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British Food Journal Volume 5 Issue 5 1903

British Food Journal

ISSN: 0007-070X

Article publication date: 1 May 1903


The substitution of an imitation of some kind for the article actually asked for or desired by the purchaser is a particularly mean form of deception which is practised nowadays to an almost incredible extent. It is astonishing and mournful that so many persons should be concerned in the deliberate initiation, fostering, and carrying on of so shameful a system, and that others are to be found who in speech and print seem willing to lend to it either their countenance or condonation. One must suppose that there exists a form of moral obliquity or distortion—at first accentuated and ultimately rendered incurable by the acquirement and contemplation of illegitimate gains—which makes the sufferer incapable of grasping the fact that the proceedings in question are utterly degrading and iniquitous. However this may be, the circumstances are such that a strong endeavour ought to be made to get the public to appreciate them, and to expose and, as far as may be possible, to punish those who are guilty, at any rate of the worst types of fraudulent dealing referred to. The Daily Mail and, in a lesser but important degree, the Daily News, have rendered excellent service by directing attention to the matter. The articles which have been published up to the present in these newspapers have been reprinted in pamphlet form under the title of “ The Fraud of the Label,” and a study of this brief but telling exposé may be strongly recommended to all and sundry. A most appropriate quotation from Sir WALTER SCOTT'S “Kenilworth ” appears on the title page: “ Some … plainly admitted they had never seen it; others denied that such a drug existed … and most of them attempted to satisfy their customer by producing some substitute … which, they maintained, possessed in a superior degree the self‐same qualities.”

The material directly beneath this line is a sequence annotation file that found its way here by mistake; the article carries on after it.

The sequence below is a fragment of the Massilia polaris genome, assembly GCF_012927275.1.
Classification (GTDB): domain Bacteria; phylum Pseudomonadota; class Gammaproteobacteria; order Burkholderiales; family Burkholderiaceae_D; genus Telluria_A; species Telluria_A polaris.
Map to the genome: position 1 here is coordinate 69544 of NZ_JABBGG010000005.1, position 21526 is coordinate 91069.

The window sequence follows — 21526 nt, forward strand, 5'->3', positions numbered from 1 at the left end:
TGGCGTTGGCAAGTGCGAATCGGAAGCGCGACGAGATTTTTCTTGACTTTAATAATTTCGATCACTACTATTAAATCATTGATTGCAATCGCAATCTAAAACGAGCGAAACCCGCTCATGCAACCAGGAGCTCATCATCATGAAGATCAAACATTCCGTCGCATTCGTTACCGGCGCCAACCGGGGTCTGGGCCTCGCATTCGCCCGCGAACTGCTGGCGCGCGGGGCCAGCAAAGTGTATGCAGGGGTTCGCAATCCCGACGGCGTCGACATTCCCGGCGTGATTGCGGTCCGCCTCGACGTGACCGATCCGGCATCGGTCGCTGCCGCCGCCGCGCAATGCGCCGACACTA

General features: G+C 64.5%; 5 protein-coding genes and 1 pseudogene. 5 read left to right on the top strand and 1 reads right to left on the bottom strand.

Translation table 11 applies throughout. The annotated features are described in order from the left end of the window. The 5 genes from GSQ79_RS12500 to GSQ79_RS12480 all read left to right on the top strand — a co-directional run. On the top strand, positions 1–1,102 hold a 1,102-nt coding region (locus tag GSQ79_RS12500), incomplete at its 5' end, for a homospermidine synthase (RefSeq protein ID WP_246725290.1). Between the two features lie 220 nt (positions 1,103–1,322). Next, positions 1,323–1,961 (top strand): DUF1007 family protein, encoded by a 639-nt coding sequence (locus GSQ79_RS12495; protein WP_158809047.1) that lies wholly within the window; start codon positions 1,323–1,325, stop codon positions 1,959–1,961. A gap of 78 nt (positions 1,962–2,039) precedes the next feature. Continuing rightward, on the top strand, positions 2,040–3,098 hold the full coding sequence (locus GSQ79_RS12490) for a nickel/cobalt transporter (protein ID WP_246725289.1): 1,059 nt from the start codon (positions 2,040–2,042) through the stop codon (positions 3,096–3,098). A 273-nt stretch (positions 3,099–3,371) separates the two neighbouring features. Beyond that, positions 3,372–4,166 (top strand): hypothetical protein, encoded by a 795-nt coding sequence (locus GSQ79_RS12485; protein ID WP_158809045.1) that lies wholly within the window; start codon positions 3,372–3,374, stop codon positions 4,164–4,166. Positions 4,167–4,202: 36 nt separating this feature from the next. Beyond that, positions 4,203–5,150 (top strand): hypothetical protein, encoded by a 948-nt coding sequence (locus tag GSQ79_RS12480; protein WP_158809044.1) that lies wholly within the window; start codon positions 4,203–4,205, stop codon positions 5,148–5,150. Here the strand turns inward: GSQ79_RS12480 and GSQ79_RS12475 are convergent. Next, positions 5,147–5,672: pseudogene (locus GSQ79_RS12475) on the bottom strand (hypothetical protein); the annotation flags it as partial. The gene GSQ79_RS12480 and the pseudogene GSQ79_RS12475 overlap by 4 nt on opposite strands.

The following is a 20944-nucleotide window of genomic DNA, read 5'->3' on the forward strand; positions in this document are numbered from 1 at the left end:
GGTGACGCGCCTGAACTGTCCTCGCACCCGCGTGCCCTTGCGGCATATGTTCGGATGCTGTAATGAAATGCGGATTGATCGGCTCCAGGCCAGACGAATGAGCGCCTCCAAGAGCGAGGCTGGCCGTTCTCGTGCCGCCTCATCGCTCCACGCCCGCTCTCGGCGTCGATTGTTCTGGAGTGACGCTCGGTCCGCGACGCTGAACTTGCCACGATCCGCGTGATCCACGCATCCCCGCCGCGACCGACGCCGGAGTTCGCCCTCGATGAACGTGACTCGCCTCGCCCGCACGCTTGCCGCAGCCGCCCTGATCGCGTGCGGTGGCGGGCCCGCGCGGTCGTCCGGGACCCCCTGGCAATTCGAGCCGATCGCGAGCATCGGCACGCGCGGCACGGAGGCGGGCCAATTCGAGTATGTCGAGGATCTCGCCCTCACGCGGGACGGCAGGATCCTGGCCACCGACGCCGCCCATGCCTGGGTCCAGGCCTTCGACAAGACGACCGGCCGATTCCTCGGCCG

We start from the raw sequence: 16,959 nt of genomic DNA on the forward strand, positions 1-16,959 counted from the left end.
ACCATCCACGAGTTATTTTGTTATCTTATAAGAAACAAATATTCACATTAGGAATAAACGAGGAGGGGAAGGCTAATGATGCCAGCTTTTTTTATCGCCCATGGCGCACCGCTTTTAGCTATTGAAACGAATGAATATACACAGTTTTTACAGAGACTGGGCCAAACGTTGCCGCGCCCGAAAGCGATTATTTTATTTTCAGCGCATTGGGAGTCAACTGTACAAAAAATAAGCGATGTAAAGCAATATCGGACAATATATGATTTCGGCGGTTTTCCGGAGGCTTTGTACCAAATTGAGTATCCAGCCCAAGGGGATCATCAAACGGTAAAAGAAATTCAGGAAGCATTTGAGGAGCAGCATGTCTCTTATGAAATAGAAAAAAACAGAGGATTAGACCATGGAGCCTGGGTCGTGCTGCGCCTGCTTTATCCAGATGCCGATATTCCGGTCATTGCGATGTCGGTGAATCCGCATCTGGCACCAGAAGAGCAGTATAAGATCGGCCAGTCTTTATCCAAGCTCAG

(1903), "British Food Journal Volume 5 Issue 5 1903", British Food Journal, Vol. 5 No. 5, pp. 97-119.




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